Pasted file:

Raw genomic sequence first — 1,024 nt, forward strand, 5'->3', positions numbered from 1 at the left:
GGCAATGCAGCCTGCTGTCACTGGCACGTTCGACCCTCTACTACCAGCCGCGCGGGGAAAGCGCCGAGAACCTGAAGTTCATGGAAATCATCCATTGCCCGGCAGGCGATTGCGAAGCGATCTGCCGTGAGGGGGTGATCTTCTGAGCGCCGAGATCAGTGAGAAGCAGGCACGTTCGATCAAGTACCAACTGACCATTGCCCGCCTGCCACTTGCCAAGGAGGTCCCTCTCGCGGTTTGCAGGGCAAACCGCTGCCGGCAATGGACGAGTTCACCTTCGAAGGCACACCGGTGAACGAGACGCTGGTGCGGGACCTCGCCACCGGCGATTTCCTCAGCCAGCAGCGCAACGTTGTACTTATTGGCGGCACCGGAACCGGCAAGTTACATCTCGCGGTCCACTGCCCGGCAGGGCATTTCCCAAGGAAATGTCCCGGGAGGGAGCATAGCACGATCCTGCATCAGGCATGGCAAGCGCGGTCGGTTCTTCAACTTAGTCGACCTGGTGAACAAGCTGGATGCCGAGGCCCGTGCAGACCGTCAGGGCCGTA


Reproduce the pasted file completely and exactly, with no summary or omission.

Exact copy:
Raw genomic sequence first — 1,024 nt, forward strand, 5'->3', positions numbered from 1 at the left:
GGCAATGCAGCCTGCTGTCACTGGCACGTTCGACCCTCTACTACCAGCCGCGCGGGGAAAGCGCCGAGAACCTGAAGTTCATGGAAATCATCCATTGCCCGGCAGGCGATTGCGAAGCGATCTGCCGTGAGGGGGTGATCTTCTGAGCGCCGAGATCAGTGAGAAGCAGGCACGTTCGATCAAGTACCAACTGACCATTGCCCGCCTGCCACTTGCCAAGGAGGTCCCTCTCGCGGTTTGCAGGGCAAACCGCTGCCGGCAATGGACGAGTTCACCTTCGAAGGCACACCGGTGAACGAGACGCTGGTGCGGGACCTCGCCACCGGCGATTTCCTCAGCCAGCAGCGCAACGTTGTACTTATTGGCGGCACCGGAACCGGCAAGTTACATCTCGCGGTCCACTGCCCGGCAGGGCATTTCCCAAGGAAATGTCCCGGGAGGGAGCATAGCACGATCCTGCATCAGGCATGGCAAGCGCGGTCGGTTCTTCAACTTAGTCGACCTGGTGAACAAGCTGGATGCCGAGGCCCGTGCAGACCGTCAGGGCCGTA